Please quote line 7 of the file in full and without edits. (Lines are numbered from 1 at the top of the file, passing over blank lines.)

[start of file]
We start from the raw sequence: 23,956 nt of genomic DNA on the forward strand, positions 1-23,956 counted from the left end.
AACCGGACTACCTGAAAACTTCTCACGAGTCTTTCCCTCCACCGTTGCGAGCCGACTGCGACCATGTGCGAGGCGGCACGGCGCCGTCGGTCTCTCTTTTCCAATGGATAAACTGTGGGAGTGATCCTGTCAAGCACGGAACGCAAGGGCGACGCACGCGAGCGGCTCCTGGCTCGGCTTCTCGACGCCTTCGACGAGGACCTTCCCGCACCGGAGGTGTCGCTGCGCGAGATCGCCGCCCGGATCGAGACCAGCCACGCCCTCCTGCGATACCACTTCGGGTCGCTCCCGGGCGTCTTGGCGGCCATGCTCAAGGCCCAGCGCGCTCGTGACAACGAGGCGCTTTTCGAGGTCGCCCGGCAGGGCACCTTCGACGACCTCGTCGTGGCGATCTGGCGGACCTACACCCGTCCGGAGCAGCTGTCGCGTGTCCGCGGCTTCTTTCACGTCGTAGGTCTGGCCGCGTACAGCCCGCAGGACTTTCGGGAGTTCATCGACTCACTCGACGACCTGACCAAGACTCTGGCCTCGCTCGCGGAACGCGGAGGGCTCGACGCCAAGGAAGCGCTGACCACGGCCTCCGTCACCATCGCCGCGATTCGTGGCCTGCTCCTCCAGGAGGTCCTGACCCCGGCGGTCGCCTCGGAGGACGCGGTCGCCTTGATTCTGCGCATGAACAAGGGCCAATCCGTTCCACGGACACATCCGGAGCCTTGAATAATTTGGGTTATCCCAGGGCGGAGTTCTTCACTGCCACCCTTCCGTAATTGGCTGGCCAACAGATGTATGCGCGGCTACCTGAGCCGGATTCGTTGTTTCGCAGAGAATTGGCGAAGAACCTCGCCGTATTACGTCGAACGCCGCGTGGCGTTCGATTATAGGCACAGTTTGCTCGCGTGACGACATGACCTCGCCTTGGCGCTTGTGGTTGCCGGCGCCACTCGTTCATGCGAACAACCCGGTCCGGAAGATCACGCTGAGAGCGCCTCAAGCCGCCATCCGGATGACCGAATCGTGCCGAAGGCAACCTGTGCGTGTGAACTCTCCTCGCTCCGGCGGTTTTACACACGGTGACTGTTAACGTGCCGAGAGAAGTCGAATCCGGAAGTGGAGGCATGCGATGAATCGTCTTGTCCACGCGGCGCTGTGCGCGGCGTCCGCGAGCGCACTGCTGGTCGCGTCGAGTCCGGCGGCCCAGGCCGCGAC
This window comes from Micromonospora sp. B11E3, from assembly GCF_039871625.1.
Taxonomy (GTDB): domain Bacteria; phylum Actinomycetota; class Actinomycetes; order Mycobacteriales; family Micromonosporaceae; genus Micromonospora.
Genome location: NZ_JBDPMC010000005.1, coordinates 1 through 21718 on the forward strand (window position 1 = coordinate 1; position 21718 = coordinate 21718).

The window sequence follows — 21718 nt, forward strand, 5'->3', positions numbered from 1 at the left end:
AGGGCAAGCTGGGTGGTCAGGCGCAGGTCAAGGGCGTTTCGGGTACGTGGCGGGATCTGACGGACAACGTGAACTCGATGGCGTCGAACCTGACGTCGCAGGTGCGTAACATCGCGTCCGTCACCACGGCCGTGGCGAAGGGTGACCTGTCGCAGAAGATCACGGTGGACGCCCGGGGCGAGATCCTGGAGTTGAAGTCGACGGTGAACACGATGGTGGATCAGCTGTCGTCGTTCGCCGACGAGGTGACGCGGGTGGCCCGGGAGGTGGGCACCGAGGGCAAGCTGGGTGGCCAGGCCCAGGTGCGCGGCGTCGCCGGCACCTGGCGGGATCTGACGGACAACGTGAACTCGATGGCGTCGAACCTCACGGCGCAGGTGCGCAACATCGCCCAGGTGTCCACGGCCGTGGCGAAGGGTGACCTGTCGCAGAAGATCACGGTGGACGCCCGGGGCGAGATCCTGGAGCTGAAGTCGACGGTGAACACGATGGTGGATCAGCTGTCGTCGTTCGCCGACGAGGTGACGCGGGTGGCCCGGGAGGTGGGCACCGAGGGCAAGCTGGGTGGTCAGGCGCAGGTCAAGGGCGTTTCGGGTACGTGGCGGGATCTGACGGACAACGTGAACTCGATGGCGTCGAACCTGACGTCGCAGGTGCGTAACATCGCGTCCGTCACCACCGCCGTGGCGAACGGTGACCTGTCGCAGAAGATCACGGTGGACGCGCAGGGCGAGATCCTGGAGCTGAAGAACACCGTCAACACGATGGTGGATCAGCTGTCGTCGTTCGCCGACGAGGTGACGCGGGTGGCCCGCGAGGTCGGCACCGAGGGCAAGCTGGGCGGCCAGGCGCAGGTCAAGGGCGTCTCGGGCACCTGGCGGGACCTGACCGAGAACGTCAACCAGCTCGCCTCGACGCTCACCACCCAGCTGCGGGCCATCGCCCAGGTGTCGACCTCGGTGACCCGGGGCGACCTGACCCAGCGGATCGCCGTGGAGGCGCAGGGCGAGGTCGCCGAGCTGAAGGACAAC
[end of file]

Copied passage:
AGGGCAAGCTGGGTGGTCAGGCGCAGGTCAAGGGCGTTTCGGGTACGTGGCGGGATCTGACGGACAACGTGAACTCGATGGCGTCGAACCTGACGTCGCAGGTGCGTAACATCGCGTCCGTCACCACGGCCGTGGCGAAGGGTGACCTGTCGCAGAAGATCACGGTGGACGCCCGGGGCGAGATCCTGGAGTTGAAGTCGACGGTGAACACGATGGTGGATCAGCTGTCGTCGTTCGCCGACGAGGTGACGCGGGTGGCCCGGGAGGTGGGCACCGAGGGCAAGCTGGGTGGCCAGGCCCAGGTGCGCGGCGTCGCCGGCACCTGGCGGGATCTGACGGACAACGTGAACTCGATGGCGTCGAACCTCACGGCGCAGGTGCGCAACATCGCCCAGGTGTCCACGGCCGTGGCGAAGGGTGACCTGTCGCAGAAGATCACGGTGGACGCCCGGGGCGAGATCCTGGAGCTGAAGTCGACGGTGAACACGATGGTGGATCAGCTGTCGTCGTTCGCCGACGAGGTGACGCGGGTGGCCCGGGAGGTGGGCACCGAGGGCAAGCTGGGTGGTCAGGCGCAGGTCAAGGGCGTTTCGGGTACGTGGCGGGATCTGACGGACAACGTGAACTCGATGGCGTCGAACCTGACGTCGCAGGTGCGTAACATCGCGTCCGTCACCACCGCCGTGGCGAACGGTGACCTGTCGCAGAAGATCACGGTGGACGCGCAGGGCGAGATCCTGGAGCTGAAGAACACCGTCAACACGATGGTGGATCAGCTGTCGTCGTTCGCCGACGAGGTGACGCGGGTGGCCCGCGAGGTCGGCACCGAGGGCAAGCTGGGCGGCCAGGCGCAGGTCAAGGGCGTCTCGGGCACCTGGCGGGACCTGACCGAGAACGTCAACCAGCTCGCCTCGACGCTCACCACCCAGCTGCGGGCCATCGCCCAGGTGTCGACCTCGGTGACCCGGGGCGACCTGACCCAGCGGATCGCCGTGGAGGCGCAGGGCGAGGTCGCCGAGCTGAAGGACAAC